Rasputin was the subject of Episode 5, Series 29 of the BBC Radio 4 Series: "Great Lives", first aired on 1 January 2013.
In 2011, Josée Dayan directed a French-Russian produced film for television on Rasputin called Raspoutine that starred Gérard Depardieu in the role of Rasputin.
Notes and citations
- Rasputin: The Mad Monk [DVD]. USA: A&E Home Video. 2005.
- C. L. Sulzberger, The Fall of Eagles, pp. 263–278, Crown Publishers, New York, 1977
- Elder Nikolay Guryanov's tastement for Russia (in Russian)
- Colin Wilson, Rasputin and the Fall of the Romanovs, Arthur Baker Limited, 1964, p. 23–26.
- Heinz Liepman, Rasputin and the Fall of Imperial Russia, p. 21.
- "Royal Russia News: Demystifying the life of Grigory Rasputin". Angelfire.com. Retrieved 2013-04-28.
- Edvard Radzinsky & Judson Rosengrant (ed.), The Rasputin File, Nan A. Talese, 2000, p. 25.
- Fuhrmann, p.20
- Amalrik, A. (1988) Biografie van de Russische monnik 1863-1916, p. 45.
- "The Life And Death Of Rasputin". Orthodoxchristianbooks.com. Retrieved 2013-04-28.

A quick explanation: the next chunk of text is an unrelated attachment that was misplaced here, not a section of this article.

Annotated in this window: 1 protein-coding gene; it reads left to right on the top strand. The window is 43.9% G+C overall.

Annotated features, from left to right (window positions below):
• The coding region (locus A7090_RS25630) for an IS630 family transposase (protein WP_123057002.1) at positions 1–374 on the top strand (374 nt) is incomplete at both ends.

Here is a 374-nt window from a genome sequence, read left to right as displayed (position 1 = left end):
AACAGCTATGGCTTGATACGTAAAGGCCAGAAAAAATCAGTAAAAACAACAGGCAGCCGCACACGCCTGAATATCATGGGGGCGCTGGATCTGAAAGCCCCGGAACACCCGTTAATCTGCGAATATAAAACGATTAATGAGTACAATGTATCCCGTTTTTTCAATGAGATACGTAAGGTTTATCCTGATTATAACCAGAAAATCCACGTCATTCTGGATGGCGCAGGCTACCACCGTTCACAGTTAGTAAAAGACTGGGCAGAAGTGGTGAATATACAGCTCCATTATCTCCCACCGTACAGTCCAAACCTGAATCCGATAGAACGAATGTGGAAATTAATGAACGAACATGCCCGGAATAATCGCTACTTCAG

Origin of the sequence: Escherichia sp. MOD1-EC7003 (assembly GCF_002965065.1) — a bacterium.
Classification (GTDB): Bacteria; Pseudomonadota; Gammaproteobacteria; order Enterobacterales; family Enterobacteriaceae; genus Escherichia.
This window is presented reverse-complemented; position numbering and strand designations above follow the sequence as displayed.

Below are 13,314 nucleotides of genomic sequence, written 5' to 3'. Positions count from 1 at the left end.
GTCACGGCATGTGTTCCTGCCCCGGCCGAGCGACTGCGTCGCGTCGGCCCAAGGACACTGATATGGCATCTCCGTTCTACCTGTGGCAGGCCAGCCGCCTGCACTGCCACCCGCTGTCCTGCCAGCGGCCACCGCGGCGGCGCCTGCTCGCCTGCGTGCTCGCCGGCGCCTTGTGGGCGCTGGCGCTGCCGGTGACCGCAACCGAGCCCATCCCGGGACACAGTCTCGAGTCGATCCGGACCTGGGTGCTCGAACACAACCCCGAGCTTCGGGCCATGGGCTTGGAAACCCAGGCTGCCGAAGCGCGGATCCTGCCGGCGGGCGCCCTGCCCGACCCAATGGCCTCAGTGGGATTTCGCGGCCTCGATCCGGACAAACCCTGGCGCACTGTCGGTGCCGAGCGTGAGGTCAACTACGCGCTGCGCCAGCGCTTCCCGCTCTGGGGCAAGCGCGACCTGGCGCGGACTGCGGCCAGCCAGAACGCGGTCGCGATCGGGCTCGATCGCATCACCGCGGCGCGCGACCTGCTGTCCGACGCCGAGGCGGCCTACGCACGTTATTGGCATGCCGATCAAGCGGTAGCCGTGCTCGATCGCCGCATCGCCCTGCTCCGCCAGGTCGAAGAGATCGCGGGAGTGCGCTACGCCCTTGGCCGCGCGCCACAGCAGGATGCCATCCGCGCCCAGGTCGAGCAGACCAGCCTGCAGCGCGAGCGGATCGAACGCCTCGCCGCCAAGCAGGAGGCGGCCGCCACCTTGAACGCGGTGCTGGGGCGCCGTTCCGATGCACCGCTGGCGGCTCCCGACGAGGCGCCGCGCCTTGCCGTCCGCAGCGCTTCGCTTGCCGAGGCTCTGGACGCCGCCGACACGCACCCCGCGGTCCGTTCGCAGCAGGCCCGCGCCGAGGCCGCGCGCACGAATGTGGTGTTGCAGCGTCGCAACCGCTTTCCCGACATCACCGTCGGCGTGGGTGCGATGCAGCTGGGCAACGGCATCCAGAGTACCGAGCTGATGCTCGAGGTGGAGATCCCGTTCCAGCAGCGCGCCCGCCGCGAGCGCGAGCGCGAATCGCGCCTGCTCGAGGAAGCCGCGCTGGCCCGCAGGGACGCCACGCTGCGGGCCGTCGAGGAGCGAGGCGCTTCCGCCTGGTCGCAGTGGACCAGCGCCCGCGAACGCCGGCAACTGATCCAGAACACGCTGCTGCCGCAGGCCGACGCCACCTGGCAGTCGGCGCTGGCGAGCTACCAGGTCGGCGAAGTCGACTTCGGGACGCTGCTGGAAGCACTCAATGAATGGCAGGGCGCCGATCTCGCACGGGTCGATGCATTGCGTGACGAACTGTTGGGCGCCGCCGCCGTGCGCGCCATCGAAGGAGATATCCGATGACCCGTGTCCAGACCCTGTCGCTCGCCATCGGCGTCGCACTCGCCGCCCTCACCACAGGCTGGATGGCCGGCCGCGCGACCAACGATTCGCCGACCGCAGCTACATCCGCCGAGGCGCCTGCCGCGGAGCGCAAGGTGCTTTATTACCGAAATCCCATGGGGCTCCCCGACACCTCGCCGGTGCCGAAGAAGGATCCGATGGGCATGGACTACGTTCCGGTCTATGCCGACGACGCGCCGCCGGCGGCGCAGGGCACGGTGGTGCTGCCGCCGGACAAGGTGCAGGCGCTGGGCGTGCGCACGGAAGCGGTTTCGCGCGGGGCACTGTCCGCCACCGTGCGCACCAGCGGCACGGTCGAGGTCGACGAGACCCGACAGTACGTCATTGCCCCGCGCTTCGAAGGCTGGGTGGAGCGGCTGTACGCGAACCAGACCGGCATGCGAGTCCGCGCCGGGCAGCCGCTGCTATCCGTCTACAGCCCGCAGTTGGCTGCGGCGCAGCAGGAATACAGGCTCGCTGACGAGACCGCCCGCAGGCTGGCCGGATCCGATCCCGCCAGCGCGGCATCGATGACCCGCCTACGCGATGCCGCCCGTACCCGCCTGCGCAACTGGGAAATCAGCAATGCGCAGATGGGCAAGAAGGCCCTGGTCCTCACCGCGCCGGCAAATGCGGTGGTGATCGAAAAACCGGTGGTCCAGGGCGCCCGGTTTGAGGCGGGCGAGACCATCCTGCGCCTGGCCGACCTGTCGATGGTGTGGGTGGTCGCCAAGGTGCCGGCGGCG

- E. Radzinsky, p. 57.
- "Nicolas' diary 1905 (in Russian)". Rus-sky.com. Retrieved 2013-04-28.
- Massie, p. 185.
- Meiden, G.W. (1991) Raspoetin en de val van het Tsarenrijk, p. 16.
- "Memories of the Russian Court - an online book on Romanov Russia - Chapter VI". Alexanderpalace.org. Retrieved 2013-04-28.
- "Science Watch; Hypnosis for Hemophiliacs". The New York Times. 1986-05-06. Retrieved 2010-04-02.
- Massie, p. 187.
- Diarmuid Jeffreys (2004). Aspirin: The Remarkable Story of a Wonder Drug. Bloomsbury Publishing.
- George King, The Last Empress: The Life and Times of Alexandra Feodorovna, Tsarina of Russia. Replica Books, 2001. ISBN 978-0-7351-0104-3